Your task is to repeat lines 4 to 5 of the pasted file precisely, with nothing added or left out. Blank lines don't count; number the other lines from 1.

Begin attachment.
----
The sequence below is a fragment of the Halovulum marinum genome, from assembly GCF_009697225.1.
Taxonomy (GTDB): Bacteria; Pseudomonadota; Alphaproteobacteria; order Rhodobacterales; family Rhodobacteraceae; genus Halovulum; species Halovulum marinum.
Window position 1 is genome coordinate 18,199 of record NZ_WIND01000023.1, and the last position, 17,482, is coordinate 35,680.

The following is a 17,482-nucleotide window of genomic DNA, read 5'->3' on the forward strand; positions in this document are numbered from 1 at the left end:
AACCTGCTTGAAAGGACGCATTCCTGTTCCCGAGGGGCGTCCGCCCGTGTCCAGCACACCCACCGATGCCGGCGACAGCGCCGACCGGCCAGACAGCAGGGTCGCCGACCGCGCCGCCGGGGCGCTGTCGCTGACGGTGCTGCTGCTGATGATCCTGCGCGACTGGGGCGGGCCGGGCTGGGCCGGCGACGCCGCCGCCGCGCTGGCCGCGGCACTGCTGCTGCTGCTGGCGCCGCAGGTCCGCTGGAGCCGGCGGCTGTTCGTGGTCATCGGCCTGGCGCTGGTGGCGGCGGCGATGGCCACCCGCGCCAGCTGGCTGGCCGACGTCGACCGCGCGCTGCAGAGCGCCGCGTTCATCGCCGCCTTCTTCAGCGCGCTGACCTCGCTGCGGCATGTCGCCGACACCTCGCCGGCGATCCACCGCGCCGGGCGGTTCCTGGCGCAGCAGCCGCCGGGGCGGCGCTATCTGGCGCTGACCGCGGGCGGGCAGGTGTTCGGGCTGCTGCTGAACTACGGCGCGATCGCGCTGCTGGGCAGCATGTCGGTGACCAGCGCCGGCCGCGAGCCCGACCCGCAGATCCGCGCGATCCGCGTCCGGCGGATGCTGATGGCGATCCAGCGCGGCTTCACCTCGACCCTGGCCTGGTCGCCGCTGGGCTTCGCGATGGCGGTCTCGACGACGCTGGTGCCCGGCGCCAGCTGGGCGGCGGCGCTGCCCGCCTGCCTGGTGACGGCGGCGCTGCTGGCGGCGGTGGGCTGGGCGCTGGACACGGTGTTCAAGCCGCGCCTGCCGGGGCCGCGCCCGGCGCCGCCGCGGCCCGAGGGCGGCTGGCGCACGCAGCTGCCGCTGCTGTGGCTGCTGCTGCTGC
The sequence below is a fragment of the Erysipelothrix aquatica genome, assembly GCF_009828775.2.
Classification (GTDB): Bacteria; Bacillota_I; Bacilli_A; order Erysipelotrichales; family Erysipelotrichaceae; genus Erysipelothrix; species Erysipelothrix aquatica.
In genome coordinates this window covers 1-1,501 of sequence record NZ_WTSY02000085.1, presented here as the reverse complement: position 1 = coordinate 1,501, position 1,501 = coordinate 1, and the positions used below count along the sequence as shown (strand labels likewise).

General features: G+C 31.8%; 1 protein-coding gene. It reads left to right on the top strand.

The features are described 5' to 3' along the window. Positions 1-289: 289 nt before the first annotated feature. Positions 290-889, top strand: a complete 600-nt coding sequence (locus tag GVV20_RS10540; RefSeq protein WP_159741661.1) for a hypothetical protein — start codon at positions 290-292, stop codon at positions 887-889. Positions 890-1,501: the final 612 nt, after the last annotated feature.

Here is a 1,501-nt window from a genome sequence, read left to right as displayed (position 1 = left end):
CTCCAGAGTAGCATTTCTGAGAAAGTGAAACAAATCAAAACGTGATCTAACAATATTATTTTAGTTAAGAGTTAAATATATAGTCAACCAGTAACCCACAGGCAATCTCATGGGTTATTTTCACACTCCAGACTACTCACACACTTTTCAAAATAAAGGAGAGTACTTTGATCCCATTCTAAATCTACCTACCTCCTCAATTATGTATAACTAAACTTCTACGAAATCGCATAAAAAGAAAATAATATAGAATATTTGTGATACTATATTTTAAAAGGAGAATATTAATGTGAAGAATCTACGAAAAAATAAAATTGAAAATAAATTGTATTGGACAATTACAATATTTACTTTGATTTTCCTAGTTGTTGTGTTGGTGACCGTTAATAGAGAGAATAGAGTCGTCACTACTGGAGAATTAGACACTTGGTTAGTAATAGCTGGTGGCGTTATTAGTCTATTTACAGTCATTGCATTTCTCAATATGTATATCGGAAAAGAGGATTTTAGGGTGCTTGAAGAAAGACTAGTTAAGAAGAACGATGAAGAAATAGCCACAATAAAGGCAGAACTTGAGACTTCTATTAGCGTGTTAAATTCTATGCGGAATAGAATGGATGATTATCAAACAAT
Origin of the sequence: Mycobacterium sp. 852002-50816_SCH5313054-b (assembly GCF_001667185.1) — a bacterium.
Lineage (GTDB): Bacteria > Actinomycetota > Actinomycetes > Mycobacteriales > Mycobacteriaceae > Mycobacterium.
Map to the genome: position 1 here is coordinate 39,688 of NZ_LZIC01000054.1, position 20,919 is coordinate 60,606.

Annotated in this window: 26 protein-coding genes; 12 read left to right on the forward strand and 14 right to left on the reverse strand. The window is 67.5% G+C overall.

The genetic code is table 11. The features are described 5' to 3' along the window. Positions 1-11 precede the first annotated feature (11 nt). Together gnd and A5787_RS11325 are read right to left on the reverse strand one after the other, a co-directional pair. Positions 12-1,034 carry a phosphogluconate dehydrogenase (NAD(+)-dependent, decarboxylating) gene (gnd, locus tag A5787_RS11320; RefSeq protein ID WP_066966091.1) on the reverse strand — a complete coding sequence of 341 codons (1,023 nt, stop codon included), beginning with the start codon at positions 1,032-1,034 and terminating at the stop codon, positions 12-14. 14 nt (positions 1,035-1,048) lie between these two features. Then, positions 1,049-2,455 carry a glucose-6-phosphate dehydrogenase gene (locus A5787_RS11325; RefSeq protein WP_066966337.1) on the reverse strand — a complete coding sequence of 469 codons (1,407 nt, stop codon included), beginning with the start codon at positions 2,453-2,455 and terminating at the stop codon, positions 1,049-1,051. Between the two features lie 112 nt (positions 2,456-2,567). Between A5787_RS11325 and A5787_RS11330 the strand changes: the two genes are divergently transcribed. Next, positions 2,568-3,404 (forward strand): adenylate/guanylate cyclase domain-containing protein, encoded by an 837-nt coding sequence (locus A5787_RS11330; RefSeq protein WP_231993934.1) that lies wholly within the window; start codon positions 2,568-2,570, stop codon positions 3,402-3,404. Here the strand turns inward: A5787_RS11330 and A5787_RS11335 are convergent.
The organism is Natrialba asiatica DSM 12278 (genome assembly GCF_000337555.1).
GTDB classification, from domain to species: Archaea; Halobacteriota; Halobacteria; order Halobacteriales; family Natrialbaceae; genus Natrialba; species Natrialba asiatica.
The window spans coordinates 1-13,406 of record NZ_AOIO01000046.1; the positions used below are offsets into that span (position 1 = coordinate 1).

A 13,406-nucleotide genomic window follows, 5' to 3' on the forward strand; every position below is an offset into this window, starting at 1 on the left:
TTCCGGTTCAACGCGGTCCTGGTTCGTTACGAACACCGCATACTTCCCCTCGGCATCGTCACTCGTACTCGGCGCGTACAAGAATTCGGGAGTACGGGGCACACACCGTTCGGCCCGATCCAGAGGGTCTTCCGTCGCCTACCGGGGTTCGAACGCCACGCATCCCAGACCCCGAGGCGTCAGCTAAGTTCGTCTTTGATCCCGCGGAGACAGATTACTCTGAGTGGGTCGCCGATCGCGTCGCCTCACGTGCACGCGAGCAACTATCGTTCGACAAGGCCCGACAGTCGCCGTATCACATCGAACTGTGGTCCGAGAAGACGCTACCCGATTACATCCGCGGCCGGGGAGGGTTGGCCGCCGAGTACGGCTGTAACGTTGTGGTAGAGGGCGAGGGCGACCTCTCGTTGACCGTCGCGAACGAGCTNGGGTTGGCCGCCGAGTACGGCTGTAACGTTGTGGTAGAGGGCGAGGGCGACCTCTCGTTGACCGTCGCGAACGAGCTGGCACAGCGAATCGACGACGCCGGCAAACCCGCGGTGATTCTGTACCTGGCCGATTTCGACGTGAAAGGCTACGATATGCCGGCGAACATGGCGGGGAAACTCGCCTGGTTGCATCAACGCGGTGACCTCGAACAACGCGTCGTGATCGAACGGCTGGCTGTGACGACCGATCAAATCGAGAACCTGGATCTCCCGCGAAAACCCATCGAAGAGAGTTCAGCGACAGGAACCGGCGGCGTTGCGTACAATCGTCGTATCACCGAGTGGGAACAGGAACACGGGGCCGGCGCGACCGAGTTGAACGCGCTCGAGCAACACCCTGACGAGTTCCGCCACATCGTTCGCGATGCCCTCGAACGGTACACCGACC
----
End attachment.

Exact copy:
The following is a 17,482-nucleotide window of genomic DNA, read 5'->3' on the forward strand; positions in this document are numbered from 1 at the left end:
AACCTGCTTGAAAGGACGCATTCCTGTTCCCGAGGGGCGTCCGCCCGTGTCCAGCACACCCACCGATGCCGGCGACAGCGCCGACCGGCCAGACAGCAGGGTCGCCGACCGCGCCGCCGGGGCGCTGTCGCTGACGGTGCTGCTGCTGATGATCCTGCGCGACTGGGGCGGGCCGGGCTGGGCCGGCGACGCCGCCGCCGCGCTGGCCGCGGCACTGCTGCTGCTGCTGGCGCCGCAGGTCCGCTGGAGCCGGCGGCTGTTCGTGGTCATCGGCCTGGCGCTGGTGGCGGCGGCGATGGCCACCCGCGCCAGCTGGCTGGCCGACGTCGACCGCGCGCTGCAGAGCGCCGCGTTCATCGCCGCCTTCTTCAGCGCGCTGACCTCGCTGCGGCATGTCGCCGACACCTCGCCGGCGATCCACCGCGCCGGGCGGTTCCTGGCGCAGCAGCCGCCGGGGCGGCGCTATCTGGCGCTGACCGCGGGCGGGCAGGTGTTCGGGCTGCTGCTGAACTACGGCGCGATCGCGCTGCTGGGCAGCATGTCGGTGACCAGCGCCGGCCGCGAGCCCGACCCGCAGATCCGCGCGATCCGCGTCCGGCGGATGCTGATGGCGATCCAGCGCGGCTTCACCTCGACCCTGGCCTGGTCGCCGCTGGGCTTCGCGATGGCGGTCTCGACGACGCTGGTGCCCGGCGCCAGCTGGGCGGCGGCGCTGCCCGCCTGCCTGGTGACGGCGGCGCTGCTGGCGGCGGTGGGCTGGGCGCTGGACACGGTGTTCAAGCCGCGCCTGCCGGGGCCGCGCCCGGCGCCGCCGCGGCCCGAGGGCGGCTGGCGCACGCAGCTGCCGCTGCTGTGGCTGCTGCTGCTGC